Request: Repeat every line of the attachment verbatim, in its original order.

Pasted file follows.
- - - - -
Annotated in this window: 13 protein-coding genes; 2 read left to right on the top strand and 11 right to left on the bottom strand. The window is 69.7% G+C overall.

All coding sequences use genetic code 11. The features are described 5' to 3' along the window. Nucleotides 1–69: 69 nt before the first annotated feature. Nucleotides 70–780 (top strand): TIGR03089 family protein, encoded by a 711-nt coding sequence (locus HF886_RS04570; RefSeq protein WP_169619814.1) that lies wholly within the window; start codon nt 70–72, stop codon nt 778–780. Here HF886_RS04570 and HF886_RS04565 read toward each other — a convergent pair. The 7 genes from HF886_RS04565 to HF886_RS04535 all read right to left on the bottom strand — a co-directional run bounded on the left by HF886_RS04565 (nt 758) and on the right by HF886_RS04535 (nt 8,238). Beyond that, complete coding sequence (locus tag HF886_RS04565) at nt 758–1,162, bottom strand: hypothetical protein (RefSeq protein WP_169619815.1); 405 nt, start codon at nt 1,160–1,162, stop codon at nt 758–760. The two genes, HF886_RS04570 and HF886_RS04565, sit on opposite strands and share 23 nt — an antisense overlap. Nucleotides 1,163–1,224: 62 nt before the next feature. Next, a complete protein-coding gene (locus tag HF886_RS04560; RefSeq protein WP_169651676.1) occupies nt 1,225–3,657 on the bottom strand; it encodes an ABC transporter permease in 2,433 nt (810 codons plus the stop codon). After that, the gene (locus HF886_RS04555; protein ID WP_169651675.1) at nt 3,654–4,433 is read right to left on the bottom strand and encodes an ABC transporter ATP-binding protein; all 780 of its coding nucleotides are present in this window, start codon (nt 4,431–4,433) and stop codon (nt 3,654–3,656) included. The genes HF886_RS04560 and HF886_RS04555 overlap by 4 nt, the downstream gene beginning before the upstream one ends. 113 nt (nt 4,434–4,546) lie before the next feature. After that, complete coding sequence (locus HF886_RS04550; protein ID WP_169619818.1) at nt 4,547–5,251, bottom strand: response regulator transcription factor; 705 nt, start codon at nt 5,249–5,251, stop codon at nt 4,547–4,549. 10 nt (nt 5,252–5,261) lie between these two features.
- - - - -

Annotated in this window: 13 protein-coding genes; 2 read left to right on the top strand and 11 right to left on the bottom strand. The window is 69.7% G+C overall.

All coding sequences use genetic code 11. The features are described 5' to 3' along the window. Nucleotides 1–69: 69 nt before the first annotated feature. Nucleotides 70–780 (top strand): TIGR03089 family protein, encoded by a 711-nt coding sequence (locus HF886_RS04570; RefSeq protein WP_169619814.1) that lies wholly within the window; start codon nt 70–72, stop codon nt 778–780. Here HF886_RS04570 and HF886_RS04565 read toward each other — a convergent pair. The 7 genes from HF886_RS04565 to HF886_RS04535 all read right to left on the bottom strand — a co-directional run bounded on the left by HF886_RS04565 (nt 758) and on the right by HF886_RS04535 (nt 8,238). Beyond that, complete coding sequence (locus tag HF886_RS04565) at nt 758–1,162, bottom strand: hypothetical protein (RefSeq protein WP_169619815.1); 405 nt, start codon at nt 1,160–1,162, stop codon at nt 758–760. The two genes, HF886_RS04570 and HF886_RS04565, sit on opposite strands and share 23 nt — an antisense overlap. Nucleotides 1,163–1,224: 62 nt before the next feature. Next, a complete protein-coding gene (locus tag HF886_RS04560; RefSeq protein WP_169651676.1) occupies nt 1,225–3,657 on the bottom strand; it encodes an ABC transporter permease in 2,433 nt (810 codons plus the stop codon). After that, the gene (locus HF886_RS04555; protein ID WP_169651675.1) at nt 3,654–4,433 is read right to left on the bottom strand and encodes an ABC transporter ATP-binding protein; all 780 of its coding nucleotides are present in this window, start codon (nt 4,431–4,433) and stop codon (nt 3,654–3,656) included. The genes HF886_RS04560 and HF886_RS04555 overlap by 4 nt, the downstream gene beginning before the upstream one ends. 113 nt (nt 4,434–4,546) lie before the next feature. After that, complete coding sequence (locus HF886_RS04550; protein ID WP_169619818.1) at nt 4,547–5,251, bottom strand: response regulator transcription factor; 705 nt, start codon at nt 5,249–5,251, stop codon at nt 4,547–4,549. 10 nt (nt 5,252–5,261) lie between these two features.